Your Eye Health

Healthy Eyes Painted in Beautiful Colors

Learning about your eye health can be complicated – and might even seem overwhelming at first. To simplify things for our patients, we present our Eye Health Library, a comprehensive library of vision-related information. We invite you to browse through our library to find information that will help you better understand how your vision works, common eye conditions, surgeries and how your vision changes as you age.

  • Digital eye strain, eye fatigue and computer vision syndrome (CVS) are conditions that result from extended exposure to digital screens.
  • A look into our website's eye condition treatment introduces some common eye conditions. Though our website does not list all conditions, these are ones that appear most frequently.
  • How the Eye Works
    The human eye is a marvel of built-in engineering, combining reflected light, lens imaging capability, multiple lighting adjustments and information processing—all in the space of your eyeball. When working properly, the human eye converts light into impulses that are conveyed to the brain and interpreted as images.
  • Different daily activities demand different forms of eye protection. In hazardous work environments like a construction zone or workshop, or participation in extreme sports—sturdy, shatter-and-impact-resistant eye wear is a must. Different coatings on your lenses, such as anti-reflective coating, might be a considerable addition to your glasses lenses when there is frequent use of digital devices. Polarized sunglasses are crucial in protecting the eyes from UV. It is also important to consider how diet affects the eyes with age - certain foods, such as those high in saturated fats/sugars or sodium , can be detrimental to your eye health by increasing the chances of developing eye diseases such as cataracts.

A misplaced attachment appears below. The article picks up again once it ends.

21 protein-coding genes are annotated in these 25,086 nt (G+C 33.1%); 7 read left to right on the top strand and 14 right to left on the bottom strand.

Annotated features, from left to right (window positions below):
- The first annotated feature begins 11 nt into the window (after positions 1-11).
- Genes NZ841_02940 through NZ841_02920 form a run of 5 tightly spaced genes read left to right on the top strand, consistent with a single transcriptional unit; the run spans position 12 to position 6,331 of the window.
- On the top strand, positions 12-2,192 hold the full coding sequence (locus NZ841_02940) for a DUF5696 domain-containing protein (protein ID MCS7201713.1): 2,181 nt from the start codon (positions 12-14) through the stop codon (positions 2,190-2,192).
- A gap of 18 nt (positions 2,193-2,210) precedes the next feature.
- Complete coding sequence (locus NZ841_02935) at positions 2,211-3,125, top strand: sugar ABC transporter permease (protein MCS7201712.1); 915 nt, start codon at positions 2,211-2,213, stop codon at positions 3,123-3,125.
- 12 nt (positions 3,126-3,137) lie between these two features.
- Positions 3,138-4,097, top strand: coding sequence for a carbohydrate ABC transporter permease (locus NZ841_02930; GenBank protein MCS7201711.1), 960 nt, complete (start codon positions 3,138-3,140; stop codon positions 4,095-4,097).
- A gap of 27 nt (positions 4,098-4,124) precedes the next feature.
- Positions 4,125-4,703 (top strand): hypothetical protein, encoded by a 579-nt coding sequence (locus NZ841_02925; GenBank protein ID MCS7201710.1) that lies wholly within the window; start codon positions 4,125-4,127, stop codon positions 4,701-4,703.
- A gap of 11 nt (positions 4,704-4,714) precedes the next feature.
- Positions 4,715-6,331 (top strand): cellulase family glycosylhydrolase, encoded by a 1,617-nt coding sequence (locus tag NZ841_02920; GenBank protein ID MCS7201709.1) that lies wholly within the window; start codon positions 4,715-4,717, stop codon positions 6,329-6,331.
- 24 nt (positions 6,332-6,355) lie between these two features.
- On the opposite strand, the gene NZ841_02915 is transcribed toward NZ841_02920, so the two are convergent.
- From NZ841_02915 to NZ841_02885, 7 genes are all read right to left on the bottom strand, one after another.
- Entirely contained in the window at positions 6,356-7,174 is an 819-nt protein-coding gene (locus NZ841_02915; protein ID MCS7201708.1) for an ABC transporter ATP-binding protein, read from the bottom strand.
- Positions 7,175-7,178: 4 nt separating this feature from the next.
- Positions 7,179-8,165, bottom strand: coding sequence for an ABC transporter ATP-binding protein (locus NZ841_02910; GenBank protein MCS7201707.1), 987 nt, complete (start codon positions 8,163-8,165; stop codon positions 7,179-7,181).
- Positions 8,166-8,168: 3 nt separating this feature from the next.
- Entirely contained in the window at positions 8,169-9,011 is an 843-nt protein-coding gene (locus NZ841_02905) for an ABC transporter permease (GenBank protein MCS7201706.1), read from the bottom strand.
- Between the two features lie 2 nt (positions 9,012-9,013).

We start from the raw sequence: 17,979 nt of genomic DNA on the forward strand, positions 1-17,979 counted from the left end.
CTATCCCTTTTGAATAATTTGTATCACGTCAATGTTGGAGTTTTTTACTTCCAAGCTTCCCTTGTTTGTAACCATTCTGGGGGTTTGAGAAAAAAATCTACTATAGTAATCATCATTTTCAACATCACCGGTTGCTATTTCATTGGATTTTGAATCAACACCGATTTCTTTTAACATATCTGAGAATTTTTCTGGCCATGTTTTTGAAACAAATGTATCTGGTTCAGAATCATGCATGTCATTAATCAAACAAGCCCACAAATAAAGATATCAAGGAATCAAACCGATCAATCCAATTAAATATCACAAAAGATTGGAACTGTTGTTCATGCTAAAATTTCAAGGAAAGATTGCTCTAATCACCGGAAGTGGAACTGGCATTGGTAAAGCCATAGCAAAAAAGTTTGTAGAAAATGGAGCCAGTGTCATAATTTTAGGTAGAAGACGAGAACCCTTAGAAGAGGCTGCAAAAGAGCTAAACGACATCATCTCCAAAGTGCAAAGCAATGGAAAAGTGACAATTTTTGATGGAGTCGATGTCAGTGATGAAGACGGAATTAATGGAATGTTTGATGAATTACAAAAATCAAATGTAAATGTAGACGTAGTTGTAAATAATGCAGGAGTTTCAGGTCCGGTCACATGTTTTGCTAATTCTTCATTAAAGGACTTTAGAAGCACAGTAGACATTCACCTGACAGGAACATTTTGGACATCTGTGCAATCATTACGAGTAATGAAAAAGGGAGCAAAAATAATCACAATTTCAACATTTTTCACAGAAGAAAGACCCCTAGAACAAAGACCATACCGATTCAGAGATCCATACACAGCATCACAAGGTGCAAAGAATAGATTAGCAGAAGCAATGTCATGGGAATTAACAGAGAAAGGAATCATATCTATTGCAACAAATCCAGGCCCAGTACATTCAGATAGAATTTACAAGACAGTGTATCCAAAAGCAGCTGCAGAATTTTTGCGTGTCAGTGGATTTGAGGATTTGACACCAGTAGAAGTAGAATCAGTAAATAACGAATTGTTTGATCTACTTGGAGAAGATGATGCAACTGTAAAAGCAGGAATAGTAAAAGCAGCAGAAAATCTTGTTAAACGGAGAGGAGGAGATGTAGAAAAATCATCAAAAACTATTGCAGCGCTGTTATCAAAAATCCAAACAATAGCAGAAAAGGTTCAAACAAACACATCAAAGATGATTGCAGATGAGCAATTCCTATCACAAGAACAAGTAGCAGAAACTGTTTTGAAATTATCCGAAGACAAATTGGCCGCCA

• Seeing clearly is just one part of your overall eye health. It’s important to have regular eye exams whether or not you wear glasses or contacts, even if your vision is sharp. Some eye conditions can exist even if you do not experience any symptoms. 
  • Vision Surgery
    Tired of wearing glasses or contact lenses? Today, several surgical methods can correct your eyesight and, in most cases, give you the freedom of seeing well without corrective lenses.
  • If you are among the 85 million Baby Boomers in the United States and Canada (born between 1946 and 1964), you've probably noticed your eyes have changed. Most notably, presbyopia - the normal, age-related loss of near focusing ability - usually becomes a problem in our 40's, requiring new vision correction solutions. Learn about measures you can take to keep seeing clearly for years to come.
  • Just as our physical strength decreases with age, our eyes also exhibit an age-related decline in performance - particularly as we reach our 60's and beyond. Some age-related eye changes are perfectly normal, but others may signal a disease process. It's important to recognize signs and symptoms, and perhaps even more important to mitigate the effects of aging with some simple and common-sense strategies.